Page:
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Title: Island Brothers/Island Blood: The Stories of Samoan Vietnam War Veterans 
Author: Akuna, Peter
Date: 2012
Abstract: Throughout the Vietnam War, America and other allied forces that supported the South Vietnamese government awarded their courageous soldiers with distinguished medals for their extraordinary and exceptional bravery in combat. Yet, the recipients of these prestigious awards attest that their fallen comrades are the bona fide beneficiaries and heroes—the recognition of these soldiers’ deeds of valor in Vietnam was bittersweet knowing that many comrades perished in battle. This deep-seated sense of loss and survivor’s guilt caused some surviving soldiers to never disclose or revealed their notable services. Further, the controversy surrounding the Vietnam War affected the surviving soldiers in a heavier way; the unwelcome and disrespect they experienced when they returned to the United States (U.S.) caused many Vietnam veterans severe distress, for they had risked their lives. The anti-Vietnam War sentiment created an atmosphere of distrust among Vietnam veterans which forced the soldiers to conceal their war history and make it known to only a few, if at all. Most veterans remained silent about their experiences because of embarrassment, fear, anger, aggression, or trauma. Many veterans, to this day, continue to struggle with the debilitating effects of Post-Traumatic Stress Disorder (PTSD), as well as sleepless nights and mental and emotional torment consistent with war violence. This project aims to collect and tell the stories of Samoan Vietnam veterans who made enormous sacrifices during the war. This will, hopefully, fill the gap in the literatures and make known to the world, and especially the consciousness of American citizens, the sacrifices of these Pacific Islanders. The service and unfortunate casualties of Samoan Vietnam veterans are generally unrecognized and unappreciated in the dominant narratives of American war histories.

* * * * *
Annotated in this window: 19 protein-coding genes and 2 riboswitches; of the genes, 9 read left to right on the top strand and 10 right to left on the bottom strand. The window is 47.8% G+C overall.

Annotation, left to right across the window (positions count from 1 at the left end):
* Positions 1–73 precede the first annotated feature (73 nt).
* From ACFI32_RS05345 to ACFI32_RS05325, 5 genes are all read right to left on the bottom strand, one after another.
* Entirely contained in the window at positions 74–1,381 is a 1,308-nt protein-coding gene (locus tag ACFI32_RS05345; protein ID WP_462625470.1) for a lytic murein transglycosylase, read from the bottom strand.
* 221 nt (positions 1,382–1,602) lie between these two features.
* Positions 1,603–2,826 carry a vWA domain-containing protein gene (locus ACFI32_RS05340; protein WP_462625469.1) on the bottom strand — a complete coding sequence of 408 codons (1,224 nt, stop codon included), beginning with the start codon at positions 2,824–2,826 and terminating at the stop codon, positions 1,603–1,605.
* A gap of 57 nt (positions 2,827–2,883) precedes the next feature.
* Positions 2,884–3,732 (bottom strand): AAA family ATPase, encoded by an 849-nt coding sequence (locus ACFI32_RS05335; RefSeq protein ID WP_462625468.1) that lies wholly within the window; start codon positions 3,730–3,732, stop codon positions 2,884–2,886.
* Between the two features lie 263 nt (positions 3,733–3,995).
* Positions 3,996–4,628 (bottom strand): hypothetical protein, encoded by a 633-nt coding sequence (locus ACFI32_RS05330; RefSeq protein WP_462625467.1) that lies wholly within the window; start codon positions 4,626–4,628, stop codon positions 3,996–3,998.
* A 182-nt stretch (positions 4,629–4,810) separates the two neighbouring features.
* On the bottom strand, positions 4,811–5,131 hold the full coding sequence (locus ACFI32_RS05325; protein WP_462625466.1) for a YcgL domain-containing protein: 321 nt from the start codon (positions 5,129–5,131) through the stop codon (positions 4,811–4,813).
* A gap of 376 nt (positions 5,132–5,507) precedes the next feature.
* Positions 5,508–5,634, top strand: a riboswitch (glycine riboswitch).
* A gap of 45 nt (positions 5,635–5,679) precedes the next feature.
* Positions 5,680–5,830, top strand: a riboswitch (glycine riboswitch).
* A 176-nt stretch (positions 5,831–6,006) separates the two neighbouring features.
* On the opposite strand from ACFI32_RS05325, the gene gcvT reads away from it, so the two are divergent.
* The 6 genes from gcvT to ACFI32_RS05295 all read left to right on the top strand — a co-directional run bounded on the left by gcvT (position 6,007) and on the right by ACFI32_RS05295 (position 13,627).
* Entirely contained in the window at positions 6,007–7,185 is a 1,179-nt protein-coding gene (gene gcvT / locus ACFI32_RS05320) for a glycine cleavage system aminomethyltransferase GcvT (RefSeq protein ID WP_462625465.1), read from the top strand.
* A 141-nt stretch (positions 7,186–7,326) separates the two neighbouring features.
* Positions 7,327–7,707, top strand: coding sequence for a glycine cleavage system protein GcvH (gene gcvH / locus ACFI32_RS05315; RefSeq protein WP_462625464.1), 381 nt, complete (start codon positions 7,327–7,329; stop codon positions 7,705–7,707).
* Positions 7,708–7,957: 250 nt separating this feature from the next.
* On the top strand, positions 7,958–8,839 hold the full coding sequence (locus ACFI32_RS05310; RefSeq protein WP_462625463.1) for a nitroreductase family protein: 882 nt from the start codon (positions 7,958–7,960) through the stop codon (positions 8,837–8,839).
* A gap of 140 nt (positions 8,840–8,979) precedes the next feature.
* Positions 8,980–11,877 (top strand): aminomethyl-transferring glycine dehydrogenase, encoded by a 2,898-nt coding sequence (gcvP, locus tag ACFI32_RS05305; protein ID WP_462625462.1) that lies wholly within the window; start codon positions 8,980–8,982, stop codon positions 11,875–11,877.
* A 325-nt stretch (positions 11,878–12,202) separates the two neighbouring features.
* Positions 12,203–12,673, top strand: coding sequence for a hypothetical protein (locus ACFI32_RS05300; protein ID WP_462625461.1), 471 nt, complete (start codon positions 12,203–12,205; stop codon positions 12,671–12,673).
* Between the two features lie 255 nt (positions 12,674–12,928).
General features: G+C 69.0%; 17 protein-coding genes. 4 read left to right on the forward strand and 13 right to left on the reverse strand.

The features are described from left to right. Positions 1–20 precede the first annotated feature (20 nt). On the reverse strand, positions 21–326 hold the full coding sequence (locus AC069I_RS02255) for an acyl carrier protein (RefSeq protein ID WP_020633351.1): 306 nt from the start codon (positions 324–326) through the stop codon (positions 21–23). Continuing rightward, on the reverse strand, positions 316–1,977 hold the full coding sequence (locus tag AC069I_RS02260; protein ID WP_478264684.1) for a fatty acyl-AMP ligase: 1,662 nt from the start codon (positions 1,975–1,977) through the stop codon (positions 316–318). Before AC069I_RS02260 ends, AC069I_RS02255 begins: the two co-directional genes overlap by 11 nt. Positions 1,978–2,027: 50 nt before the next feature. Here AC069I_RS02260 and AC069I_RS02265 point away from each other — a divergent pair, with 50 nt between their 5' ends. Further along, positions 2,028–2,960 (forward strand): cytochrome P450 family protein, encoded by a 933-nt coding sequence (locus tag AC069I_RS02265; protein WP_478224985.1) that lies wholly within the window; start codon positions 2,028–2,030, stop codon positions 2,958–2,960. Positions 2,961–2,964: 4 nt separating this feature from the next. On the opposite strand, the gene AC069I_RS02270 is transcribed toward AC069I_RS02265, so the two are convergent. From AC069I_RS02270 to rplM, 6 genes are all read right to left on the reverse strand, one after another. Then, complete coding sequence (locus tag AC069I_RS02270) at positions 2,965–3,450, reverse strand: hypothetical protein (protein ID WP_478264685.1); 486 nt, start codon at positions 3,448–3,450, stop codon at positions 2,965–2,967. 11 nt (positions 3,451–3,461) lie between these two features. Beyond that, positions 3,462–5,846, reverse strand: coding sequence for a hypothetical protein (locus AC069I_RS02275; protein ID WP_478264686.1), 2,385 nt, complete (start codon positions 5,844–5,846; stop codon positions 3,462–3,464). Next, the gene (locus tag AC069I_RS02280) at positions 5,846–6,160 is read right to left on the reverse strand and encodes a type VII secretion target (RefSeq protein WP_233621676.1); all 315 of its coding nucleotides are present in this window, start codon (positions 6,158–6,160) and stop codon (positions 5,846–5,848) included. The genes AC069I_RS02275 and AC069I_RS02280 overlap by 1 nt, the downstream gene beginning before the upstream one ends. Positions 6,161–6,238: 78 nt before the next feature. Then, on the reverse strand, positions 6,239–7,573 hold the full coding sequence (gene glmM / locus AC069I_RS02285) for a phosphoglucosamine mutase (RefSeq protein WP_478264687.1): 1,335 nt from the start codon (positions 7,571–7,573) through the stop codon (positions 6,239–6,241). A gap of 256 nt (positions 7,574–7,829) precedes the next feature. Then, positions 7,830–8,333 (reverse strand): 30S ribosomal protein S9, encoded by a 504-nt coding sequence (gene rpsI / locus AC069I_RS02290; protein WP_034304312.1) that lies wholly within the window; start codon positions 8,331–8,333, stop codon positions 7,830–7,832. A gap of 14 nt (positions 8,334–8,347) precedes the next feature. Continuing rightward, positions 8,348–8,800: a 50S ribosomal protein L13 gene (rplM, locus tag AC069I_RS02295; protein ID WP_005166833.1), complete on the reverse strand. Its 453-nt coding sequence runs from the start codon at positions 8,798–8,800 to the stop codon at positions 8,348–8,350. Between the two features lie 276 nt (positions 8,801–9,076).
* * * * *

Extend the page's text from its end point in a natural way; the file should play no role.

Description: plan B Pacific Islands Studies
Pages/Duration: 115 leaves
Rights: All UHM dissertations and theses are protected by copyright. They may be viewed from this source for any purpose, but reproduction or distribution in any format is prohibited without written permission from the copyright owner.
Keywords: polynesia-samoa
LC Subject Headings: Samoans--Veterans.

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